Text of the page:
However while non-iridescent blue for instance is always the same blue from any angle, iridescent structures give varying colours and rely on layers of cells that have different light-reflecting or refracting properties. We see the different colours by looking at different angles, and seeing light coming from the different surfaces. Moreover subtle aspects of these adjacent layers can cause effects to be reinforced or neutralised. Iridescence relies crucially on a reflecting base layer of melanin, or the light just keeps going through. 

An oil layer on water produces similar effects, with light reflecting back from the bottom surface and the top one, creating a rainbow effect as light wavelengths suppress or reinforce each other. (The word is based on Greek iris, a rainbow.)

For a more thorough analysis of the basis of the phenomenon in nature, this is a very comprehensive review.
Iridescent speculum in the wing of the Australian Pacific Black Duck Anas superciliosus.The photos above and below were of the same bird, taken just seconds apart.
 

It seems that iridescence can be used by species to convey information about the individual which includes sex, age, fitness as a mate, fitness to defend territory against an intruder and even species identification for very similar species. It may also play a role in camouflage (breaking up outlines, or in underwater situations), scare or confuse predators, for instance by making it hard to judge the exact distance to the prey, or by alternately flashing and hiding wing patterns in flight. Blues, purples, greens and bronze dominate iridescent colours.

But for the rest of today, let's just enjoy some examples of iridescence in bird feathers - leaving aside for now just one very important family which employs iridescence so comprehensively that they warrant their own posting next time. Let's continue with ducks, which are significant employers of the technique, on heads and backs as well as in wing speculums.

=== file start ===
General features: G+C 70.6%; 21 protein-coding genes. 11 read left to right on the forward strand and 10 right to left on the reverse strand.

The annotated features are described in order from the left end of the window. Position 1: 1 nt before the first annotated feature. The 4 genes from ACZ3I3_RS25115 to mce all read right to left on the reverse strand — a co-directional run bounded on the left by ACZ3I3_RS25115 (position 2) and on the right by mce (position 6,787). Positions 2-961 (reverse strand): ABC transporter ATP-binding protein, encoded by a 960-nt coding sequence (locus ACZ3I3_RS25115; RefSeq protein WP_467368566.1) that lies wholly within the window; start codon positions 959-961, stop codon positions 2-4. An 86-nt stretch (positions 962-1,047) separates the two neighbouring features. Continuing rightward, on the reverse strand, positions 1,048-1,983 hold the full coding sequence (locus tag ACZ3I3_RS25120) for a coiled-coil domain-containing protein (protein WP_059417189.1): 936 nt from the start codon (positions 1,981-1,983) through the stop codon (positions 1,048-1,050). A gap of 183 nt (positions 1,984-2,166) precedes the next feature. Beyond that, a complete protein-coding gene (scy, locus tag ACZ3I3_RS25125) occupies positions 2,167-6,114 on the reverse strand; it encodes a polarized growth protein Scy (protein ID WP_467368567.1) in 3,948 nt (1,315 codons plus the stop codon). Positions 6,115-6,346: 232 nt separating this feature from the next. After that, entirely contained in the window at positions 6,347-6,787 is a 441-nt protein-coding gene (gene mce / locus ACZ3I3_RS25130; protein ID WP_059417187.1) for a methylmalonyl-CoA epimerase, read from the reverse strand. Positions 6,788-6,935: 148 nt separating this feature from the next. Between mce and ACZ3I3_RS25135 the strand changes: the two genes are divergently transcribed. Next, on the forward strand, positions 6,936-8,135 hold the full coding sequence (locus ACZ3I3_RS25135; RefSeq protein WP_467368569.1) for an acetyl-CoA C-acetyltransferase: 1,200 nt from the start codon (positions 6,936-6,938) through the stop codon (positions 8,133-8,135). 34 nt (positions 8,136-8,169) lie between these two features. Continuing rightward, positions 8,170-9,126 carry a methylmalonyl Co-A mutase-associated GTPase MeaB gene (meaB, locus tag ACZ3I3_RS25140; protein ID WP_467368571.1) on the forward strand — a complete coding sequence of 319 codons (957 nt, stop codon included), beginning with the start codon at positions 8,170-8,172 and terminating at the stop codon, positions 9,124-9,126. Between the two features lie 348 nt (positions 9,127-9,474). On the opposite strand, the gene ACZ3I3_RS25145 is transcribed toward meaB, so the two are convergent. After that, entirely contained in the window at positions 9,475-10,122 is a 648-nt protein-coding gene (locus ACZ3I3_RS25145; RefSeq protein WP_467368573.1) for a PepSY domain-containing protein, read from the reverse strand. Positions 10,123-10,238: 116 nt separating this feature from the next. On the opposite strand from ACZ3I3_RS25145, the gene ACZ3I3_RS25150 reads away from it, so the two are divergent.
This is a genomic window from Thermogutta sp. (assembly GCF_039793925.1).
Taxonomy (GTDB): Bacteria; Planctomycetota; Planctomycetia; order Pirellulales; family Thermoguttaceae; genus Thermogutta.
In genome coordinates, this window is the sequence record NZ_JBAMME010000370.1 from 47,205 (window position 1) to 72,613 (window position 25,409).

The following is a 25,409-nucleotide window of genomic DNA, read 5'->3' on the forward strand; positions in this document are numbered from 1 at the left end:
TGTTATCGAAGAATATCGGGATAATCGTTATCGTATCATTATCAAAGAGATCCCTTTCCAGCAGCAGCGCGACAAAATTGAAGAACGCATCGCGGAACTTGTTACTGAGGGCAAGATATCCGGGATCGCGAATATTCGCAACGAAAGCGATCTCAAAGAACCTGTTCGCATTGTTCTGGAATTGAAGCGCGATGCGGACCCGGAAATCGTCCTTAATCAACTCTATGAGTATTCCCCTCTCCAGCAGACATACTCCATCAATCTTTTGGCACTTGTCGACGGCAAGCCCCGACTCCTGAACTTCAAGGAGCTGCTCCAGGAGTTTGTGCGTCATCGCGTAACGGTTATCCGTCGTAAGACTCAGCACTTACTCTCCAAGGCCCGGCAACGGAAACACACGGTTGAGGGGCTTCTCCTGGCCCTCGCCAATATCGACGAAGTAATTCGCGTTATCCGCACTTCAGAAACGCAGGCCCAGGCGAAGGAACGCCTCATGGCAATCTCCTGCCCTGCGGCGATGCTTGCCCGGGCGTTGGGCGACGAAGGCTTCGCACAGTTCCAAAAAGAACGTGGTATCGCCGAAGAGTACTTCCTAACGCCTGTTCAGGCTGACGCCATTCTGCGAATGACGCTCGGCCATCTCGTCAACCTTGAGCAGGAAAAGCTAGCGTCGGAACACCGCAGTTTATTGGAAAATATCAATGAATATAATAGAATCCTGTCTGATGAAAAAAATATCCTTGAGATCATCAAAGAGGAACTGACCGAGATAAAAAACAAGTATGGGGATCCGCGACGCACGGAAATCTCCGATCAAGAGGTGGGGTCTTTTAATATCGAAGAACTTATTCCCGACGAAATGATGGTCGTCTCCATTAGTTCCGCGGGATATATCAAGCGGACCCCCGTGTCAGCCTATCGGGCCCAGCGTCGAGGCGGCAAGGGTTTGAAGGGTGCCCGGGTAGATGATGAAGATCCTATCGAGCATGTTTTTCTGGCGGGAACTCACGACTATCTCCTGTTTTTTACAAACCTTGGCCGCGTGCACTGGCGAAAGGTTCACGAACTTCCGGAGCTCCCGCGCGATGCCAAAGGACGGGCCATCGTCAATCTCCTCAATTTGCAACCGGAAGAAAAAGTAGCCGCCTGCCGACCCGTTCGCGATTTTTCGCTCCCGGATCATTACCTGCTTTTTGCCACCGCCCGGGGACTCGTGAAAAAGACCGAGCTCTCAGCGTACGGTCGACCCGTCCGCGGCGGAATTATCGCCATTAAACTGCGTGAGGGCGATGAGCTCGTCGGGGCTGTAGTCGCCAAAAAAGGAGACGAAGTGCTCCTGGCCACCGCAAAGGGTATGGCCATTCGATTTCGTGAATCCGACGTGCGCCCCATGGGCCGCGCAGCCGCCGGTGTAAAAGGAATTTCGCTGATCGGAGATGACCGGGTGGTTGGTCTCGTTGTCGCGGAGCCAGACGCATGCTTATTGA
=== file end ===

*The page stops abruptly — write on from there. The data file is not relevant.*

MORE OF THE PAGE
Feral Mallard Anas platyrhynchos, Canberra.
Chiloé Wigeons Anas sibilatrix, Puerto Natales, Chile.
The male is on the right.
Male Muscovy Duck Cairina moschata, Manu NP, Peru.
Even in the dull rainforest light which is my excuse for a poor photo, the iridescent back gleams.

Mandarin Duck Aix galericulata, Taronga Park Zoo, Sydney.
The most widespread ibis in the world is the iridescent Glossy Ibis Plegadis falcinellus, but it is not the only iridescent ibis. 
Glossy Ibis, Jerrabomberra Wetlands, Canberra.
Hadada Ibis Bostrychia hagedash, Queen Elizabeth National Park, Uganda.
A very familiar African bird, named for its compellingly loud call.
Austral Parakeet Enicognathus ferrugineus, Cuevo del Milodon, southern Chile.
The lightly iridescent head of this parrot is found further south than any other parrot's,
to very tip of South America.
Pigeons also feature impressive iridescence, mostly in the wings in Australia at least.
Common Bronzewing Phaps chalcoptera, Canberra.A very common bird, including in urban situations, across most of Australia.
Crested Pigeon Ocyphaps lophotes, displaying in central Australia.
Another very common and familiar bird which probably thereby often fails to receive the admiration it deserves
(though this one wasn't interested in human admirers!).
Spinifex Pigeon Geophaps plumifera, central Australia.
The similarity of the display of these two species is striking.
Squatter Pigeon Geophaps scripta, Mareeba, Queensland.

Common Starling Sturnus vulgaris, Canberra.
An unwelcome exotic here, but the green to purple iridescence of the breast is still striking.
Greater Blue-eared Glossy Starling Lamprotornis chalybaeus, one of the
many stunningly iridescent African starlings.
Ethiopian Swallows Hirundo aethiopica, Waza NP, northern Cameroon.
Many swallows show such iridescence.
 
The green iridescent sheen of the wing covers of the male Great Frigatebird Fregata minor is one feature that distinguishes it from similar species. Here on Genovesa, Galápagos.
Leaden Flycatcher male Myiagra rubecula, Canberra.
This familiar bird catching the light took me by surprise; in most lights it's a more sombre and well, leaden colour.

Malachite Kingfisher Alcedo cristata, Lake Mburo NP, Uganda.
Kingfishers also commonly display iridescence, but I especially love the highlights of this one.
Masked Flowerpiercer Diglossa cyanea, Yanacocha Reserver, Ecuador.
These lovely birds 'cheat' by stabbing the base of a flower to steal nectar without
offering pollination services.
Shining Bronze-Cuckoo Chrysococcyx lucidus, Canberra, one of the world's smallest cuckoos.
All bronze-cuckoos have the strikingly iridescent wings.
Superb Fairy-wren Malurus cyaneus, Canberra.
One of south-east Australia's most familiar and loved birds whose iridescence
is often not recognised - until the sun catches them and 'flash'!
I hope this has brightened up your day a little, as preparing it has mine.

I'm off again for a couple of weeks, but will then be back for a while with hopefully lots of natural history blogging material.

MEANTIME I'LL LEAVE SOMETHING MORE FOR YOU ON IRIDESCENCE, FEATURING THE AMAZING HUMMINGBIRDS, ON SATURDAY 13 JUNE.